In 2013, seven fledgling young men, who mostly grew up in towns outside of South Korea’s megacity Seoul, made their debut as a hip-hop group. They called themselves Bangtan Sonyeondan, or bulletproof boys.
Unlike mainstream K-pop acts backed by polished producing and intricate marketing schemes, the septet made a hard landing on the K-pop industry with its debut single “No More Dream.” It questioned peers about whether their dream is to really become a “public servant” and urged them to “rebel against a hell-like society.”
Seven years later, the young men from a small, little-known agency have beaten the odds to become the world’s biggest pop group. Apart from establishing themselves as a chart-breaking sensation, they have emerged as socially conscious artists telling the world to love one another and speak up against racism.
They are BTS ― the seven-piece band consisting of rappers RM, Suga and J-hope and vocals Jin, Jimin, V and Jungkook.
Like many around the world, 2020 probably did not go as planned for BTS. Its global tour was called off amid the pandemic, and the band’s members confessed feeling depressed as they were not being able to do what they are best at: performing on stage for fans.
But despite the substantial setback, it has certainly turned out to be one of the band’s most prolific and monumental years, culminating in three Billboard No. 1s, a phenomenal online concert, a speech at the United Nations and even a Grammy nomination.
“ON,” the lead single for the album “Map of the Soul:7” which debuted at No. 4 on Billboard’s Hot 100, was a drum roll for the year ahead. In August, BTS released the cheerful pop-disco track “Dynamite” which became the first song by an all-Korean act to top Billboard’s Hot 100. The song has stayed on the chart for 16 weeks.
CedarBough Saeji, a visiting assistant professor in East Asian languages and cultures at Indiana University Bloomington, said the act’s music was like a “dose of positivity” for people exhausted by the unprecedented pandemic.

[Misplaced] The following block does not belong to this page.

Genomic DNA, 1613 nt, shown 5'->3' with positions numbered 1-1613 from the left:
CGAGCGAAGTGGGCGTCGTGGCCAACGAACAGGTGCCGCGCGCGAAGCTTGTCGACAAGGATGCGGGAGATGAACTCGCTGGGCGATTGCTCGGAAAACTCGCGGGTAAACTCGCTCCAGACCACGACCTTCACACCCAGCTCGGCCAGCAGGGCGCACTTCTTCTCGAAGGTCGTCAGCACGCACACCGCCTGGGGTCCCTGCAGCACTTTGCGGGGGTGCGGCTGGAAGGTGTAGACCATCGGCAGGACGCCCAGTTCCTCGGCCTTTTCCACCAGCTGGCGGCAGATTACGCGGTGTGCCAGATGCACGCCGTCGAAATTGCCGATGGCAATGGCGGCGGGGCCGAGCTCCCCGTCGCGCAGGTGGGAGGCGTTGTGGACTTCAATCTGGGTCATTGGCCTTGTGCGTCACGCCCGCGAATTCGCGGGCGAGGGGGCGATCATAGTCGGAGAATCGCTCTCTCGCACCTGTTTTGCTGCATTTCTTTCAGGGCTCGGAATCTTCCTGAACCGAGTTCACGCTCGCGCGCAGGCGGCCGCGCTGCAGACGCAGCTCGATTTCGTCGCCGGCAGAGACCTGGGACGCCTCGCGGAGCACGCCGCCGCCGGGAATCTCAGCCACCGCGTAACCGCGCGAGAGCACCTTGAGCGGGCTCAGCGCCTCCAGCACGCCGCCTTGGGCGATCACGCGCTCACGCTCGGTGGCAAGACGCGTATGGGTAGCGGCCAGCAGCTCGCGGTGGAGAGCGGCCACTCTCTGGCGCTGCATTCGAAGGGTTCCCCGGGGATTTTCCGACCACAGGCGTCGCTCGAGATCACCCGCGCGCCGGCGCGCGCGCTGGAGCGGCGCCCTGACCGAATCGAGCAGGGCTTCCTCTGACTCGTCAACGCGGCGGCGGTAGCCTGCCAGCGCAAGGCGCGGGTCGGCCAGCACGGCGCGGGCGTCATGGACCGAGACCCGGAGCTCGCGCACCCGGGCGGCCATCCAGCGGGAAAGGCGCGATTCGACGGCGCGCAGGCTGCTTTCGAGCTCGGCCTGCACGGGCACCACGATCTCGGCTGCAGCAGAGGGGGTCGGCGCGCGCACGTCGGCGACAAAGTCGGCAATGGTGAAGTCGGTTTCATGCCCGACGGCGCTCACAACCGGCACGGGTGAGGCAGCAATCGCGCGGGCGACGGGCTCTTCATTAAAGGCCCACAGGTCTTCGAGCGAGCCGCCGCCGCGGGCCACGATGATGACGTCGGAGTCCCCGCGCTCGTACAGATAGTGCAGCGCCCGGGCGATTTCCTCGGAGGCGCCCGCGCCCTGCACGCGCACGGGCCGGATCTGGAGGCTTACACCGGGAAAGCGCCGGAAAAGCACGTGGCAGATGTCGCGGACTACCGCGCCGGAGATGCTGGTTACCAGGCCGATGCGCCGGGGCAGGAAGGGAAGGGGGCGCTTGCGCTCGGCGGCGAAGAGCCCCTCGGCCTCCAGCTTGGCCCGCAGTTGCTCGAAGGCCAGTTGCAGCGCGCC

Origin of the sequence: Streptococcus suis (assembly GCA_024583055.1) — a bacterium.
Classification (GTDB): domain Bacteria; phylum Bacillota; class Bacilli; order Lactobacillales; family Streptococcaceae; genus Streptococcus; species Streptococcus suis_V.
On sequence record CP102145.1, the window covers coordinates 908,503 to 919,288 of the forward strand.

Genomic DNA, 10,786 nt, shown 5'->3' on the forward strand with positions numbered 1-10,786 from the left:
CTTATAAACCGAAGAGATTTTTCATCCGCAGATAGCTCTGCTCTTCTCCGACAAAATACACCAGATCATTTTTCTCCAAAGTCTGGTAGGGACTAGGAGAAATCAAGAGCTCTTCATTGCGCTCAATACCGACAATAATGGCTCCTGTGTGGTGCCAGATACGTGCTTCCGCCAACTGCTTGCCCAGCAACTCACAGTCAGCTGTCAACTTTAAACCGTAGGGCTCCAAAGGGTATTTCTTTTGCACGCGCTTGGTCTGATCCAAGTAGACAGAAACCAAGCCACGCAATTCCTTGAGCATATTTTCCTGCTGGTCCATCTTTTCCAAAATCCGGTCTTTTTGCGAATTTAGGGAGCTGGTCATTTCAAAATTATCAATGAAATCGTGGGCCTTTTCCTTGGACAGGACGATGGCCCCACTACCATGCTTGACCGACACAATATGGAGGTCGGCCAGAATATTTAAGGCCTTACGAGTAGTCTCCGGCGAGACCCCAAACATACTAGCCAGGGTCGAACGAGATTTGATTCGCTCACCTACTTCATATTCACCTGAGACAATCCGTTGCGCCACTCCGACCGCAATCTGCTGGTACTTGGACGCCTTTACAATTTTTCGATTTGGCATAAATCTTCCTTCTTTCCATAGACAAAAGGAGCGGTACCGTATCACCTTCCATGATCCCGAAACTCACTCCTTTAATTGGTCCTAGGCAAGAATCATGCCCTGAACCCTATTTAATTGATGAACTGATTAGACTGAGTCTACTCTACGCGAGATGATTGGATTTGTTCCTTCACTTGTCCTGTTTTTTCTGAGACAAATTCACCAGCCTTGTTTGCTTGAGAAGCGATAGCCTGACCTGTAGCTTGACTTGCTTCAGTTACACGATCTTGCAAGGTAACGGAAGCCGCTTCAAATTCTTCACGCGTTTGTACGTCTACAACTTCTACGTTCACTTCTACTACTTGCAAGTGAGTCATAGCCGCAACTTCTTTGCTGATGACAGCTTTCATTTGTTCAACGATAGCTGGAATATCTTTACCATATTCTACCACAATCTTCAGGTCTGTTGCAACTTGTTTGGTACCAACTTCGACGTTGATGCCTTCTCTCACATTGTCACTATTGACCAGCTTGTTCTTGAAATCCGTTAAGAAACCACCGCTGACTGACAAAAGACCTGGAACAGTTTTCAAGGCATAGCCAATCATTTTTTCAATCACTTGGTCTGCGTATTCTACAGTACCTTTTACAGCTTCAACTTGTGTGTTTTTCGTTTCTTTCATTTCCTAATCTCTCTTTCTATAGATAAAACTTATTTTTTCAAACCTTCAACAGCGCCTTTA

“Realistically we’ve just been through a really difficult year. BTS creates a lot of thoughtful music, but much of their content, especially on social media, is cheerful and uplifting,” Saeji told Yonhap News Agency via email.
“For people feeling lonely and stressed, BTS provided moments of levity and relief. I saw many fans really relying on BTS for their dose of positivity,” she said.
Boosted by the band’s global popularity and bright business prospects, Big Hit Entertainment went public on the South Korean main stock bourse in October, building a valuation higher than the country’s next three largest entertainment companies combined.
While the band’s worldwide tour was canceled amid the pandemic, Big Hit devised a mass online concert. Nearly 1 million fans from more than 190 countries gathered virtually, waving their Army bomb light sticks to illuminate a no-audience stadium in purple.
In another landmark feat, the septet was nominated for Best Pop Duo/Group Performance in the Grammy awards in the first nod for an all-Korean pop music act. The Grammys are seen as one of the most conservative music awards toward non-Western acts and songs.
When everybody was expecting BTS to return with another powerful, upbeat track, the band instead picked “Life Goes On” for its next lead single. The poetic ballad reflects on how much the world has changed and reminds listeners that life will go on no matter what.